This song brings me a melange of imagery
, re-enforcing how much I enjoy residing in the South.
Though "Find the River" refers to spices and sundries indigenous
to the other side of the world, it’s funny how the tune always reminds me
of strolling through Georgia farmland, alone, taking
in the subtle eloquence of sweltering southern fields.
The charm of the tune sends me back to a particular
walk on grounds near Andalucia, coming upon a burnt
orange shed rooted within yellow grasses. These
grasses stretched for miles ahead, dissolving
into a distant honey-hue, meeting a warm and siloed skyline. I tapped three times on a
splintering shed door and a mild sound seemed to
intimate how this shed felt: sunbeaten, parched,
relentless as an Oconee fisherman carping at dusk.
I noted how the battered wood structure still brought a box-shaped alteration on a flowing rural field. A rhythm of
box shapes are a constant on farms-- sharp angles
painting humid landscapes into employable art forms.
“The absurd is born of this confrontation between the
human need and the unreasonable silence of the world.”
A senior co-worker told me she used to see Flannery
ambling with her cane across streets long ago in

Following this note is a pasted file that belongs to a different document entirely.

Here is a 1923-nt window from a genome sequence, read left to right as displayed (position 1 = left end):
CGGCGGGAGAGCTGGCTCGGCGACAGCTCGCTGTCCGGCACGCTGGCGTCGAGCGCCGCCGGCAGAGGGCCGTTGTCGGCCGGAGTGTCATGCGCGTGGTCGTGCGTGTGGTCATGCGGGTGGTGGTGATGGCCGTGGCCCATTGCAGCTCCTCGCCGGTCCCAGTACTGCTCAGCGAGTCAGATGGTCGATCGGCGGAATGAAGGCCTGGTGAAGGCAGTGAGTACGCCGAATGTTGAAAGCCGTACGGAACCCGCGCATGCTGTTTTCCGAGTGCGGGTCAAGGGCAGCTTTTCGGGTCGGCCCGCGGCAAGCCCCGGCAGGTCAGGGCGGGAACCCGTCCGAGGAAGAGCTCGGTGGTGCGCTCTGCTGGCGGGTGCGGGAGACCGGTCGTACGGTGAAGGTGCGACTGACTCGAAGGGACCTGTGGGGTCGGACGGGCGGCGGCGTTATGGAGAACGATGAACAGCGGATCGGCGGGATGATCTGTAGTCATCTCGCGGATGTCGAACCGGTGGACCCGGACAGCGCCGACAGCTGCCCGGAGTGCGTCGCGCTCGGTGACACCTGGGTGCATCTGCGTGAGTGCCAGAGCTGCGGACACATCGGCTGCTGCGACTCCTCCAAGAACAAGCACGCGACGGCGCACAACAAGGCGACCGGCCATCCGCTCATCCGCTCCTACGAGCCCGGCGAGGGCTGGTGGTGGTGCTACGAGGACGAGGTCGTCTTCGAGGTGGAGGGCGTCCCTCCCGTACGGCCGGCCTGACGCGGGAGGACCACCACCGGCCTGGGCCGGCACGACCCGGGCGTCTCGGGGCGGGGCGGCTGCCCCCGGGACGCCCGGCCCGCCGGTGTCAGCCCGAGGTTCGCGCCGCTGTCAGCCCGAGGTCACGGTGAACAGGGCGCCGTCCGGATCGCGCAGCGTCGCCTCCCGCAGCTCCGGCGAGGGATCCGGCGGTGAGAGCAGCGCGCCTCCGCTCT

Milledgeville. This co-worker never spoke to her-- that writer who'd been broken in her physical state but who carried an unharmed power within her. Flannery seemed to have had an innate ability to create a picture with words which depicted absurdity so uncannily. Her saturnine grotesques brought to life extreme tales of our existence, grasping a reader at the neck to show them stinging bits from our silent humanity. Her penned crafts could be thought of as proofs of the existentialist’s statement: I imagine Flannery’s creations as her gift to mirror life’s birth of absurdity with the world’s tight lips to
Bizarre how the R.E.M. song shoves all of this
to my mind’s forefront every time I let the cd spin.
Bergamot and vetiver run through my head and fall
away… This puts me next to a shed along the piedmont.
Absurd I know.
I recall my slow walk from the shed 10 meters to a
rusted till, then to a silver boxcar stranded-- a train's version of jetsam cast out to the field from the nearby railroad. All of these firm angles sit tough, awaiting a bayberry moon.
Breathing in I remember the area’s beauty noiseless as
true southern gothic.
Sighing, the music brings back to my ears the sound of a river floating nearby.
All of our musical creations serve as this silent world's interpreter. We sing melodies for the trees, the dust, the stars. Chords weep and laugh... this moving song, so simple, serves as a reminder of this greater reality.